Church and Monastery Recommendations in Georgia and Armenia

We’ve compiled a list of 10 church and monastery recommendations in Georgia/Armenia. Click the pictures below the map to find out more, and please leave your comments in the forum below.

Geghard Monastery

“UNESCO-listed Geghard Monastery is one of the most popular tourist sites in , and it’s not hard to see why. In a land of many ancient churches and monasteries, this 4th-century example really stands out as a memorable and worthwhile experience. Atmospheric, well situated at the end of the Azat River Gorge, and partially carved out of the mountain, it’s hard not to find Geghard an evocative site. As well as the main temple complex with its somewhat unique wall carvings and shadowy/smoky interior, there is a cave temple to explore with excellent acoustics and numerous fine examples of khachkars dotted about.”

Gergeti Holy Trinity Church

“Built in the 14th century, Gergeti Holy Trinity Church is all about the setting. Arrive into and this church perched above the town will probably be the first thing you’ll see; indeed, Gergeti Holy Trinity Church is the main reason that both domestic and international tourists continue to be drawn to this part of . Though the church itself may not keep you occupied for too long, the views of and are truly sublime on a clear day, and it’s easy to spend a good amount of time at this site just admiring them.”

Goshavank Monastery

“Goshavank is one of two very popular monasteries just outside of – the other being . Located at the top of the picturesque and peaceful village of Gosh and surrounded by , Goshavank is an impressive historic-religious complex that has drawn many a tourist over the years, although much of its appeal lies in its location, setting and in the journey getting here. Thought to have been built in the 12th or 13th century, aside from some recent dubious restoration work the church complex remains in very good condition with one of the finest and most intricately carved khachkars currently on display here.”

Haghpat Monastery

“Most likely built around 976 (and founded by Queen Khosrovanuysh), Haghpat Monastery is a UNESCO-heritage religious complex in the town of Haghpat about 15km from more popular . Increasingly visited by tourists, and visible from equally-if-not-more famous , this is one of the most impressive historical sites in . The monastery complex consists of multiple buildings, including chapels, churches and scriptoriums, and some of the most unique and intricately carved khachkars can be found here too. This site should not be missed if you’re in the area.”

Jvari Church

“Though the UNSESCO 6th-century Jvari Church is really no less interesting than many similar churches in the area, many would admit that they visit here primarily for the impressive down to , the confluence of two rivers and the high Caucasus in the background. This church is simply adorned but beautifully positioned, and for that reason alone it draws in continual streams of tourists.”

Sanahin Monastery

“Built during the 10th century, Sanahin Monastery is a UNESCO-heritage religious-historic complex in the town of Sanahin above . Increasingly popular with tourists, and visible from equally as famous , this is a larger-than-usual historical site for and includes a cemetery at the back as well as a number of buildings, tombs and intricately carved khachkars. It should not be missed if you’re in the area.”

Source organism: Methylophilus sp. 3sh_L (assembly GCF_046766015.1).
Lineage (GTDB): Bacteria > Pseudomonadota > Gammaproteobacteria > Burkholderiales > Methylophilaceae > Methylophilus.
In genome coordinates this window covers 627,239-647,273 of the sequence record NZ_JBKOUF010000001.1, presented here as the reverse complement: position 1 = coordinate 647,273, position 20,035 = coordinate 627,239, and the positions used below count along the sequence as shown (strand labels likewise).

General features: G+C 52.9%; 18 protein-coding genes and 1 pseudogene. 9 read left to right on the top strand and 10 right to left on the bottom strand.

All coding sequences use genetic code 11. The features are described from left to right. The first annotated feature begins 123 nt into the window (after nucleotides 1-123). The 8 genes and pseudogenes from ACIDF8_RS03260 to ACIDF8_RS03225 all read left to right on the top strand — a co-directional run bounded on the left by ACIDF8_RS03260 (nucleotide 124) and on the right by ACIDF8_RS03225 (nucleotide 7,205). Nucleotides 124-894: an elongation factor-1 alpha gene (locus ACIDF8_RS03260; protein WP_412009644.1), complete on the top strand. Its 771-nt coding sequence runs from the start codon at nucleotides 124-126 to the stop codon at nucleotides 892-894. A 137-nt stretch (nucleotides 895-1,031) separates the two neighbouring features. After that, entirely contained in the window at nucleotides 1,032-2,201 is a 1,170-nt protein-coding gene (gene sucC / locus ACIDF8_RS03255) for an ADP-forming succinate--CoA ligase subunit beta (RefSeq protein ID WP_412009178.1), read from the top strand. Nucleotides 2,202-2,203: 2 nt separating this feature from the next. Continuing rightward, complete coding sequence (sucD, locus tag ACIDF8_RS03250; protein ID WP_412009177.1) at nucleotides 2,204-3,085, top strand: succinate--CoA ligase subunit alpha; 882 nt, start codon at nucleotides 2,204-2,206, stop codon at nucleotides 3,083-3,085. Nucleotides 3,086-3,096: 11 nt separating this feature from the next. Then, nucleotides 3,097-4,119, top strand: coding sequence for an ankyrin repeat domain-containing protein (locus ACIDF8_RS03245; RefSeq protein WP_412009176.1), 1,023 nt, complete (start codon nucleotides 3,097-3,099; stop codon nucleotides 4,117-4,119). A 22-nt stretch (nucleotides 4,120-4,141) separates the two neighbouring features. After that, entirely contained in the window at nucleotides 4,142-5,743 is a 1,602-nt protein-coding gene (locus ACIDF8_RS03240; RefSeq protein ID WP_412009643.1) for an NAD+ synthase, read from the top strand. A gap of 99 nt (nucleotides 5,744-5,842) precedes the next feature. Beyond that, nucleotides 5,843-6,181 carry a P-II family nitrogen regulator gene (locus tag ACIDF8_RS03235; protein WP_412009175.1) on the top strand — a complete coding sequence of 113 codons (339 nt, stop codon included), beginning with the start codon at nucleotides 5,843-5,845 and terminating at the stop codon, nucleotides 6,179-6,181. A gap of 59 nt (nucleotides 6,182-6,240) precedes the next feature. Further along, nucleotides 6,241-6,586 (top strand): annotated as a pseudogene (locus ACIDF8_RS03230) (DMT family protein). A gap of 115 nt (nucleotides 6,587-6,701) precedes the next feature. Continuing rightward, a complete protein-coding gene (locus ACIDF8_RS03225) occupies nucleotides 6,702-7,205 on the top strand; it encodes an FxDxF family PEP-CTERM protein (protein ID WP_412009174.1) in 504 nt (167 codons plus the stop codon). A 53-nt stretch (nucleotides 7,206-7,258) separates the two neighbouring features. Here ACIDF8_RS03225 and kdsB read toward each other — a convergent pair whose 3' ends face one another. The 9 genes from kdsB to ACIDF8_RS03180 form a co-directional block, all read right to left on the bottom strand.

Sevanavank Monastery

“The Sevanavank Monastery complex, which includes not only the main monastery but also the Holy Mother of God Church, is one of the most popular touristic sights in . Come on a summer’s day and you’ll find the peninsula this complex rests upon bustling with tourists, but come at other times of year (such as in the winter) and you might find that you have this spot all to yourself. Set picturesquely and peacefully overlooking , with relatively easy access from – and with some noteworthy khachgars too, it’s no wonder that Sevanavank has become somewhat of a picture-postcard attraction.”

Svetitskhoveli Cathedral

“Second only to the in in size, the UNESCO heritage Svetitskhoveli Cathedral truly is a sight to behold. Set behind an impressive wall, with views of on the hilltop in the distance, this thousand-year-old building exudes elegance and holiness in equal parts. Inside, expect to find a wide array of floor tombs, wall paintings, sculptures and genuflecting locals. It’s hard not to be both awed and humbled, even if you yourself are currently without God.”

Tsminda Sameba Holy Trinity Cathedral

“This is one of the largest Orthodox Cathedrals on the planet, and although it was only finished being built in 2004 it is no less impressive for it. Set on large and pleasant grounds with multiple buildings and monuments, the free-to-enter ‘Sameba’, as it’s more commonly called, is quite impressive and offers great views of the surrounding city. There are some interesting artefacts inside, but otherwise it’s quite bare.”

Vardzia Cave Monastery

“Carved out of Erusheti Mountain and overlooking the Kura River, Vardzia is a 12th century cave monastery that has stood the test of time. Up to 19-storeys of caves are built into the cliff face, some of which have maintained interesting features for the casual visitor such as wine cellars and wall paintings. The centrepiece is the Church of the Dormition, which is still used as a place of worship by locals today. Most of the other caves are unfortunately now rather bare though.”